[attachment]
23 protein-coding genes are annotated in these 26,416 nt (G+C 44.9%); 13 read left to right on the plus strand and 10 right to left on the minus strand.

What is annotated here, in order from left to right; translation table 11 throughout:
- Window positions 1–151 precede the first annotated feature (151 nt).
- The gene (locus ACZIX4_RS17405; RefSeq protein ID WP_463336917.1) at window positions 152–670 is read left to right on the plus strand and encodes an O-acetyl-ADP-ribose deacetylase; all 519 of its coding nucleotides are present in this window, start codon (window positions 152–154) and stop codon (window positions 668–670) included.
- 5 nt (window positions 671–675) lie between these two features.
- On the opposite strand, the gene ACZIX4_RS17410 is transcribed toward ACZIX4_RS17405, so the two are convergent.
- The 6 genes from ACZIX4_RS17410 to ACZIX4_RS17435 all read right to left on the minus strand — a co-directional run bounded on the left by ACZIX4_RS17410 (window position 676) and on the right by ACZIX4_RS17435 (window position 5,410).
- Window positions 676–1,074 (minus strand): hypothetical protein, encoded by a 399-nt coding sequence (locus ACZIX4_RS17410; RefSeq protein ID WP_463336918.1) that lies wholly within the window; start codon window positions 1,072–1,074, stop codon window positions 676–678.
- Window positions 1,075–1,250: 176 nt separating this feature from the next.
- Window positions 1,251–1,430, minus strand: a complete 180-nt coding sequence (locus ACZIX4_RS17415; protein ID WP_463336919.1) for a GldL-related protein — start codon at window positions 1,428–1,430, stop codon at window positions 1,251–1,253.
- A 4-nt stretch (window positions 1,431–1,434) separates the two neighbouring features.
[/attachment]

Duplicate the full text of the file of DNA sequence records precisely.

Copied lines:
23 protein-coding genes are annotated in these 26,416 nt (G+C 44.9%); 13 read left to right on the plus strand and 10 right to left on the minus strand.

What is annotated here, in order from left to right; translation table 11 throughout:
- Window positions 1–151 precede the first annotated feature (151 nt).
- The gene (locus ACZIX4_RS17405; RefSeq protein ID WP_463336917.1) at window positions 152–670 is read left to right on the plus strand and encodes an O-acetyl-ADP-ribose deacetylase; all 519 of its coding nucleotides are present in this window, start codon (window positions 152–154) and stop codon (window positions 668–670) included.
- 5 nt (window positions 671–675) lie between these two features.
- On the opposite strand, the gene ACZIX4_RS17410 is transcribed toward ACZIX4_RS17405, so the two are convergent.
- The 6 genes from ACZIX4_RS17410 to ACZIX4_RS17435 all read right to left on the minus strand — a co-directional run bounded on the left by ACZIX4_RS17410 (window position 676) and on the right by ACZIX4_RS17435 (window position 5,410).
- Window positions 676–1,074 (minus strand): hypothetical protein, encoded by a 399-nt coding sequence (locus ACZIX4_RS17410; RefSeq protein ID WP_463336918.1) that lies wholly within the window; start codon window positions 1,072–1,074, stop codon window positions 676–678.
- Window positions 1,075–1,250: 176 nt separating this feature from the next.
- Window positions 1,251–1,430, minus strand: a complete 180-nt coding sequence (locus ACZIX4_RS17415; protein ID WP_463336919.1) for a GldL-related protein — start codon at window positions 1,428–1,430, stop codon at window positions 1,251–1,253.
- A 4-nt stretch (window positions 1,431–1,434) separates the two neighbouring features.